God did not create a meaningless world.
This lesson is a great chance for me to talk about my own resistance to A Course in Miracles. Even though this particular lesson might not be a stumbling block for you, sooner or later your ACIM practice is going to hit a wall – maybe several walls. And the way that we respond to those hindrances matters. How do we keep going when we feel that the Course is a sham? Or when it brings us too close to something terrifying?
When I first discovered the course and began reading and practicing the lessons, I loved it. It was a fascinating blend of Christianity and psychology. I threw myself into it whole-heartedly. There were rewards, too. I had some pretty intense “awakening” experiences in those days. Enlightenment, it seemed, was just a stone’s throw away. I was – as I had always suspected – a favored son of God.
Then, one morning I was out walking and my whole mind seemed to crumble. Abruptly – like falling into a cold lake – I realized that God as the course understood God was most definitely not the God with whom I was familiar. Words don’t do the moment justice. It was a little before 5 a.m. in winter and and I was standing in front of the house where I’d grown up, staring into a black sky in which a few snow flurries circled the sky and feeling as if somebody had just slammed me in the gut with a two by four.
The course was talking about a God that was wholly loving and present in a way that was incomprehensible to human understanding. The God I believed in was an intelligent actor who controlled my life the way I controlled chess boards. And he didn’t move pieces to win – he moved them because it pleased him. And sometimes pain and anguish was what pleased him. It was a god of punishment, a god of hate.
The difference between those ideas of God was so stark! And seeing it like that was horrible. I couldn’t believe that after all these years – therapy, meditation, Thomas Merton, steady churchgoing – that I was still beholden to a God that I wouldn’t wish on my worst enemy. It was as if the course had drawn back a veil to reveal the inner horror show that drove me. I hated the course that day.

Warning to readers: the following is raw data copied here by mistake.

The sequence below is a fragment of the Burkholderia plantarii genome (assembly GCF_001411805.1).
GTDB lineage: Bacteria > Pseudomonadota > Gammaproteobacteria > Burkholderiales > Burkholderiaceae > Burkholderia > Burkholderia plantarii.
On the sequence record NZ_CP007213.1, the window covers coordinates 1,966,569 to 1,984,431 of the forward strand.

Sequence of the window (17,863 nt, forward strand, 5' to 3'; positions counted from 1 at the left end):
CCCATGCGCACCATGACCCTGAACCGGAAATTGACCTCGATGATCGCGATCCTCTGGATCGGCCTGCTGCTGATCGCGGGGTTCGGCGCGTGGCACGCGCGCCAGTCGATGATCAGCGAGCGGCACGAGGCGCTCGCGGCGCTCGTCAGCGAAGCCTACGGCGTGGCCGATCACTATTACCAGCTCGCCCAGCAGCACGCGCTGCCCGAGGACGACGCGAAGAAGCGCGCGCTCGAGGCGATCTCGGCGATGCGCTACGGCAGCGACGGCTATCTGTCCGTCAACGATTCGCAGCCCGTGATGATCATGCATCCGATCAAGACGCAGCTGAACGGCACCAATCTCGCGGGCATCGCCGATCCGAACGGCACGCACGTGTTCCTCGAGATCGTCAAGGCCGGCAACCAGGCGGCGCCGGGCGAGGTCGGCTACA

And so here’s what Lesson 14 does for me: it reminds me clearly that I still have not give up completely on the God with whom I grew up. No rational person – given a choice between a cruel and indifferent God and a perfectly loving one would choose the former. But I am not rational – not really.
For some people, dredging up a catalog of personal horrors isn’t a big deal. For me – for one simple reason – it is. Because in that deep place we only rarely go – and where we are so scared to shine the light – I believe God did create those horrors. And they are lying in wait as punishment for my sins.
Can you say separation?
Each time I say God didn’t create this or that there’s a voice that responds, “oh yes he did. Don’t blaspheme. You know he made cancer and serial killers and random accidents that kill children. If you deny it, he’s going to get you.”
I know from an intellectual place how sad and pathetic that is. Please understand that. But I cannot deny its existence. Denying it means that it won’t be healed. And I really want to be healed. I really want what Paul talked about to the Philippians: “the peace of God, which passeth all understanding.”
So what do we do? What do I do?
For starters, I own whatever it is that I want to stuff down or blame on you or the world or God. That means simply that I don’t hide it. I say, “here you go, Jesus. You said there’s no order of difficulty in miracles? Well, I’ve got a doozy for you.”
And then I do the lesson. I just do it. I say to God, “this one? I don’t buy it. But I’ll do it. I’m not going to get anything out of it, but I’ll do it.” I follow it to the T – no more, no less. Tomorrow’s another day.
And there is something in all of that – owning it, being honest with Jesus or whatever symbol of Love works for us – that is peaceful unto itself. That’s all I can say. You face your demons and it doesn’t seem like Jesus or God does anything for you in that moment, but when it’s over you feel . . . normal. You can go home and make popcorn for the kids and play games. You can make a healthy dinner for the family instead of blacking out with booze. One foot after another. One little prayer after another. Something is working.
In the years since that dark morning – when I faced the God of my childhood in fear and trembling, unsure of the alternative – I have come to realize that a lot of healing takes place without our knowing it. I have gotten better at accepting this and at just showing up, day after day. I often paraphrase Meister Eckhart: the mind with which I know God is the mind with which God knows me. There is peace and quiet – and even some gratitude – merely in our willingness to be in the process, however we define it. It is not our peace and quiet and thankfulness only. It is also God’s.